Community Health Academy of the Heights

504 WEST 158TH STREET
MANHATTAN NY 10032 Map
Phone: (212) 342-6600
Website: Click here
Admissions: Unzoned/interview
Principal: Mark House
Neighborhood: Washington Heights
District: 6
Grade range: 6-12
Parent Coordinator: Aida Crespo
Humanities & Interdisciplinary

Buses: Bx6, Bx7, M10, M100, M101, M2, M3, M4, M5

What's special:

Strong partnerships with health organizations

The downside:

Some teachers report problems with order and discipline

InsideSchools Review

Our review:

APRIL 2013 UPDATE: Formerly hosted in two separate buildings, Community Health Academy of the Heights moved to a new building at 504 W. 158th Street in September 2012. The new six-story building is fully air conditioned and wheelchair accessible and includes an administrative wing for two of its community partners, the Community League of the Heights (CLOTH) and the Community Healthcare Network. The new building also includes an art room, a music room, a computer lab, a gymnasium, special education classrooms, and a science class room with two demonstration rooms and a prep room. In September 2013, CLOTH and the Community Healthcare Network, plan to open a health center at the school.

NOVEMBER 2009 REVIEW: Community Health Academy of the Heights (CHAH), a still-expanding 6-12 school which opened in 2006 with 6th and 7th graders and is growing to become a 6-12 school, is developing an intimate, college-prep curriculum with an emphasis on health and community. After-school programs and internship opportunities offer students real-world experience in the health field.

Building and location: CHAH is located in a quiet area of Washington Heights, surrounded by local shops and close to public transportation. CHAH’s middle school and high school grades are in two different locations a block apart, although they plan to move together into a new building by January 2012.

Grades 6-8 are housed on 183rd street along with offices for the parent coordinator and Principal Sandra Maldonado. The five-story building is small, with a tiny cafeteria that doubles as a gym.

The high school, located on 182nd street, is in a one-floor community center that resembles a rusty, brown bomb shelter. Inside, the school occupies one long hallway. with nine classrooms, a science lab, and administrative offices.There is no auditorium, cafeteria, or gym, but students use facilities at neighboring IS 143.

On our visit we saw only the high school site.

School environment and culture: The principal said she is dedicated to creating a welcoming environment for students who get attention and support with an advisory system in which one teacher is assigned to meet regularly with ten students.During advisories, which meet twice a week, students discuss personal and academic issues, and work on community-based projects. For example, administrators told us high schools students are conducting research into the effects of obesity, administering surveys to middle school students and generating  list of neighborhood resources.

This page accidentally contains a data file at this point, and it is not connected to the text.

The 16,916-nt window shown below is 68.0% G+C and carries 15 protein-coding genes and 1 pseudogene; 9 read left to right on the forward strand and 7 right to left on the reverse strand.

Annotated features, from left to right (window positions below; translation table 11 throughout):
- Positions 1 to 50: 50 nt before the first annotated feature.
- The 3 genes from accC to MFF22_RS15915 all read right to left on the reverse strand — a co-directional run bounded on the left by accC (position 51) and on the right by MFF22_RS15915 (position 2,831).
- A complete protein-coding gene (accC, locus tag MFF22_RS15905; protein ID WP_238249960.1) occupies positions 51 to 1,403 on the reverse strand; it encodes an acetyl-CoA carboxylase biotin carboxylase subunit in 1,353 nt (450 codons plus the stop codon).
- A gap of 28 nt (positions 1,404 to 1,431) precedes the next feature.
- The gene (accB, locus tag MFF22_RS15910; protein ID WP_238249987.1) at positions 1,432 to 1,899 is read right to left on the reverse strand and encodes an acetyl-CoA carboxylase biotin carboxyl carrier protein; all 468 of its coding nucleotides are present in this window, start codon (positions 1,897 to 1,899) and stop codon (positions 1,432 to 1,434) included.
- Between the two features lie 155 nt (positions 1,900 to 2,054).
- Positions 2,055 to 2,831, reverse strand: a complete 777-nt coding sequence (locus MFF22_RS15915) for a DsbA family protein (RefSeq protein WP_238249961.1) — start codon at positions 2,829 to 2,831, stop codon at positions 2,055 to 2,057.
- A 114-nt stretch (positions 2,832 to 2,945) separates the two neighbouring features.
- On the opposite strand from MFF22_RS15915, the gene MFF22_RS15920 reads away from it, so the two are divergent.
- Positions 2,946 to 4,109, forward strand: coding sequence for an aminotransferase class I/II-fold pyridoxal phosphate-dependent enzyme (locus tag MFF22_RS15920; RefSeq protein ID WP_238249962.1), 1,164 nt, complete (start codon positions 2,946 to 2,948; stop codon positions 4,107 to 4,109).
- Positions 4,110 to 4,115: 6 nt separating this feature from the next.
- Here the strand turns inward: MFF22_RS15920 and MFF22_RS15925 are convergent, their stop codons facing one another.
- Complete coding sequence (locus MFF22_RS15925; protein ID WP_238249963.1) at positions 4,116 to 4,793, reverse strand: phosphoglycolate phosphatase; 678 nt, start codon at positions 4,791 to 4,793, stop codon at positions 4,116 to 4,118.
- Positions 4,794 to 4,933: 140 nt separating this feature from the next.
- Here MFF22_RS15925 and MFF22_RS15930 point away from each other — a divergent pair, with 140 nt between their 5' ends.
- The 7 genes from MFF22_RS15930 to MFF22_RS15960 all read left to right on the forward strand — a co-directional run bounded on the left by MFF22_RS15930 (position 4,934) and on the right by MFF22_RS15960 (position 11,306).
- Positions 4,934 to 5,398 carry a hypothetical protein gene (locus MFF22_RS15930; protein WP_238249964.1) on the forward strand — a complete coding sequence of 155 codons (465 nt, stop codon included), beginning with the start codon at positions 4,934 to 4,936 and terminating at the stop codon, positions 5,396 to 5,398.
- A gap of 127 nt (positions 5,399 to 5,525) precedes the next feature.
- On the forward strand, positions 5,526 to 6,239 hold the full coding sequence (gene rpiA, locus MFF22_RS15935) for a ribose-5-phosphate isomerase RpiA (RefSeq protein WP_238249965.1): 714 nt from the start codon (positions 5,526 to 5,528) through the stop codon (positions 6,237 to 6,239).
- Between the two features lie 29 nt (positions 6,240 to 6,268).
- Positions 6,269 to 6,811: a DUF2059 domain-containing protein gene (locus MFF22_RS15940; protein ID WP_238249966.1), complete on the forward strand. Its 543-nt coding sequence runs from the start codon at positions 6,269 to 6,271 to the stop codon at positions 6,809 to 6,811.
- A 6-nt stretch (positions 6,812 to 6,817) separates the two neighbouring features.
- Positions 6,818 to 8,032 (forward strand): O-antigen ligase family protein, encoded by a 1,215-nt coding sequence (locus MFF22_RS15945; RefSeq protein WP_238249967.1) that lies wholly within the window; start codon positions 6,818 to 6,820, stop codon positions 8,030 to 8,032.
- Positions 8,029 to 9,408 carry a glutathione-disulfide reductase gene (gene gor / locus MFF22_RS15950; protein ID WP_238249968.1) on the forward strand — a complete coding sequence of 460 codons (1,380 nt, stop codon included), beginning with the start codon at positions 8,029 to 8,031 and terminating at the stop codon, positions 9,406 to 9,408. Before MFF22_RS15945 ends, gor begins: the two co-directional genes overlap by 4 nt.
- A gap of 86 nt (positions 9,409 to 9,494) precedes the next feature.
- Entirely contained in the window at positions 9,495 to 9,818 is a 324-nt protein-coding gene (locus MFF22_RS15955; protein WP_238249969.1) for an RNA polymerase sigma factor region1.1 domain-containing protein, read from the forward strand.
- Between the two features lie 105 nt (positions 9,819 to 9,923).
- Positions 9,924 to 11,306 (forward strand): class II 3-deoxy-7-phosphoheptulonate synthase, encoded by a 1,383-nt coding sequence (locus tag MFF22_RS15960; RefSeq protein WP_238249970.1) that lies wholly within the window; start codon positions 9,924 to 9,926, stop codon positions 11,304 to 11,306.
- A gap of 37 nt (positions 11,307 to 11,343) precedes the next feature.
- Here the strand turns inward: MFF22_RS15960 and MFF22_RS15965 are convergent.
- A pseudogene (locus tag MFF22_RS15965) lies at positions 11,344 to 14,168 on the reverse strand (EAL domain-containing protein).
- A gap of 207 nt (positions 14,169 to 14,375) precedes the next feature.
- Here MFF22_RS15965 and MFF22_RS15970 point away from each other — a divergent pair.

We visited a few weeks before Thanksgiving as the school was planning a "Thanksgiving Feast" for families who otherwise would not celebrate the holiday. Some students said they would not celebrate at home because it was too expensive. Maldonado, a member of the community for 30 years, sees the Thanksgiving dinner, and similar celebrations, as important yearly traditions for students. It is done in conjunction with the school's lead partners: Community League of the Heights (CLOTH) and New York-PresbyterianHospital.

Teaching and curriculum:
CHAH is developing a college-preparatory curriculum, Maldonado said. Middle school students may take honors math and science programs. The high school offers a standard array of typical academic subjects, including several science courses and an AP Spanish class.

At the time of our visit the high school was still growing and housed only 9th and 10th graders. Classroom management was a problem in several classes we visited. We observed students acting out, talking loudly, interrupting lessons, and ignoring requests from teachers to pay attention.

The school’s health theme was most apparent in a 10th-grade science class where students competed to guess the right structure for a sugar molecule. The teacher asked students, “what kinds of fats are bad for you,” and “how much sugar is too much sugar?”

We did not see the health curriculum incorporated in subjects other than science. In a subsequent email from the school's assistant principal, Adam Stevens, he wrote that the "school's community health curriculum is built into every content area."  For example, he said, 6th grade students researched ALS and participated in an annual ALS Walk, as well as interviewing people living with ALS. High school students produced a pamphlet regarding healthy things to do and places to eat in the community which was published by the Manhattan Times. Once a month there are health assemblies featuring speakers from different organizations, he said.